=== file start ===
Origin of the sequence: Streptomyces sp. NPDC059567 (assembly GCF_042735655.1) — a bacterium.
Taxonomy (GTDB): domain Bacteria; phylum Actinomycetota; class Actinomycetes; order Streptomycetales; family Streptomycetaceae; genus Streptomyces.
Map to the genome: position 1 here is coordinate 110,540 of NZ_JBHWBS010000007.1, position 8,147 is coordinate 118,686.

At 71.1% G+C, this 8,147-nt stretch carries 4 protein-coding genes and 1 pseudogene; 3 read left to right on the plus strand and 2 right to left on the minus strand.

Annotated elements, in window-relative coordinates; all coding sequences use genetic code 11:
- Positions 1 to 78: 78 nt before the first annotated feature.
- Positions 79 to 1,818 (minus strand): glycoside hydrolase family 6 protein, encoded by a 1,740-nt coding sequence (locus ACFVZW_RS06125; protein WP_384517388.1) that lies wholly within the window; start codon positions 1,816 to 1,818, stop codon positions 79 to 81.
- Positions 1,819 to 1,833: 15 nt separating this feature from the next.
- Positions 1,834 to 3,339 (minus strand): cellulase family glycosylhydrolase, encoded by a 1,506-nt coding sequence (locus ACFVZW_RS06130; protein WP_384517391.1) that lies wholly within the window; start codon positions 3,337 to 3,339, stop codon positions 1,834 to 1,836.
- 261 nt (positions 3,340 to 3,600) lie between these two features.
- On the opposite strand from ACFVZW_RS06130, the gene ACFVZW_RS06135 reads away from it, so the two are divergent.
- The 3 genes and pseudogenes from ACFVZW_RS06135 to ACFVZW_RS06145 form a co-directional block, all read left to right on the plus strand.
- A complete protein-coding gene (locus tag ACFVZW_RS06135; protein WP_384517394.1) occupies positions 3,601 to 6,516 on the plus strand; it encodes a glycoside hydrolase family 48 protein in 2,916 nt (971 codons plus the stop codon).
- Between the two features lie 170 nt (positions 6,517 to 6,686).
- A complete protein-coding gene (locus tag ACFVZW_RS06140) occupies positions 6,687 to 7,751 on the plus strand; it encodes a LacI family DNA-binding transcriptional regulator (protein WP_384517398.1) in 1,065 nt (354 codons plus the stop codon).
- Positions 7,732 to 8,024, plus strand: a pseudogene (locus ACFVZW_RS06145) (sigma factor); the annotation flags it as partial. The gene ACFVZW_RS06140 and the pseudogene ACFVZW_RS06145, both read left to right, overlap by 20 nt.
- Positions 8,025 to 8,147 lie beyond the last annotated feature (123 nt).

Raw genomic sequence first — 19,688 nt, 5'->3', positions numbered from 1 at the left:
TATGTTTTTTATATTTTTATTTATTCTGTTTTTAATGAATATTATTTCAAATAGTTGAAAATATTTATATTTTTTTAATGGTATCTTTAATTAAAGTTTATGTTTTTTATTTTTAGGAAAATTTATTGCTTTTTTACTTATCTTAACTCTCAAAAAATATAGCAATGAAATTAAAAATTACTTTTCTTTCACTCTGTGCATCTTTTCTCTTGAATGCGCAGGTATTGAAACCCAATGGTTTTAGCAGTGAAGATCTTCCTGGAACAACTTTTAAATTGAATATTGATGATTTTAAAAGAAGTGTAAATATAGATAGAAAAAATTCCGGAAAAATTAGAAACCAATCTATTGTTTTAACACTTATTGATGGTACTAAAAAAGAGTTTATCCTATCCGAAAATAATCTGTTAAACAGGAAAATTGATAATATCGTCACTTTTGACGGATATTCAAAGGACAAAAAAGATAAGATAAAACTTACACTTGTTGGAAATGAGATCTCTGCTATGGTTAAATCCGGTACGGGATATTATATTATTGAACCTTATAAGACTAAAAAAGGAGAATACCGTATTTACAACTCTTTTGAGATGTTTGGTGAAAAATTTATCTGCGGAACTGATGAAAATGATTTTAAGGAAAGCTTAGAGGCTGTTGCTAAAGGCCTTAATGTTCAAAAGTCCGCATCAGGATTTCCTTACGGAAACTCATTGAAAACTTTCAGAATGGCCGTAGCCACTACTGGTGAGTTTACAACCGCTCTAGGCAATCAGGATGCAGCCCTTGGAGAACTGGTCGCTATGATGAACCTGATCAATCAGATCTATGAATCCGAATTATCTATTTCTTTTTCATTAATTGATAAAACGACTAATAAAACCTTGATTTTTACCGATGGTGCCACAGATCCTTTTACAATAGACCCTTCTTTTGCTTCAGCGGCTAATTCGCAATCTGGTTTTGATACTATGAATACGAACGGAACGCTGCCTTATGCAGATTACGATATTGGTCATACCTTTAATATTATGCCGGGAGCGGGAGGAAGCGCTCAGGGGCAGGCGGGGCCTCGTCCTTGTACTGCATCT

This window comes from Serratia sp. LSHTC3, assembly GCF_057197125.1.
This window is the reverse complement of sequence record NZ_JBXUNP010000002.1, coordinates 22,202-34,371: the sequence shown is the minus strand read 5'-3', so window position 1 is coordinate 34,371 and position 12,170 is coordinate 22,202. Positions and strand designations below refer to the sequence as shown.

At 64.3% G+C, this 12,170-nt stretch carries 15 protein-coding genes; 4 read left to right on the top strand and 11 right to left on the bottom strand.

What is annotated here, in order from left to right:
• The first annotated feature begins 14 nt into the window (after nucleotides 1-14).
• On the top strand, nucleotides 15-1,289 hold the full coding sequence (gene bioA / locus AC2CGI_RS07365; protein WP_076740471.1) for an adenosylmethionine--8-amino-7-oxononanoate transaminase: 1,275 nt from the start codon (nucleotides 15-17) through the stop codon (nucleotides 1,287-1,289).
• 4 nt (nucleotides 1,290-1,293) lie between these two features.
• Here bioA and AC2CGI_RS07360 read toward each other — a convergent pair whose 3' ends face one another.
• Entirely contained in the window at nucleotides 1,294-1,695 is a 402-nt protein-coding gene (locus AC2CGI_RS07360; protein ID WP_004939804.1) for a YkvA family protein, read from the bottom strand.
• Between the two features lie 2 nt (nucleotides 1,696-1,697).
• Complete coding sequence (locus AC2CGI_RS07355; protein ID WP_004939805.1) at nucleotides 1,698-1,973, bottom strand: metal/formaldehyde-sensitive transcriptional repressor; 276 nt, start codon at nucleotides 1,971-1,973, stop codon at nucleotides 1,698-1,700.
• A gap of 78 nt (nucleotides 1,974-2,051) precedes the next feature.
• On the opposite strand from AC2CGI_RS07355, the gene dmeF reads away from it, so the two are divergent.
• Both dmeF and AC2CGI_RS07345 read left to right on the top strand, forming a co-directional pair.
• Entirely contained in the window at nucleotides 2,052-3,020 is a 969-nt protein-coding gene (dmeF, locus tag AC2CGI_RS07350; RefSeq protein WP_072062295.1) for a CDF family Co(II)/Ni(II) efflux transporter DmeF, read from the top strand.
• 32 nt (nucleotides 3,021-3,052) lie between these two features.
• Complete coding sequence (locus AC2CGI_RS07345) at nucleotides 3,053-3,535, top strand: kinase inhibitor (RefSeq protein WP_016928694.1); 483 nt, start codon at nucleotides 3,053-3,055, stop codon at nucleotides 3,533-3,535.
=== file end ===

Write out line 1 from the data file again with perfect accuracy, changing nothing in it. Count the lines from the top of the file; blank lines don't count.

Origin of the sequence: Streptomyces sp. NPDC059567 (assembly GCF_042735655.1) — a bacterium.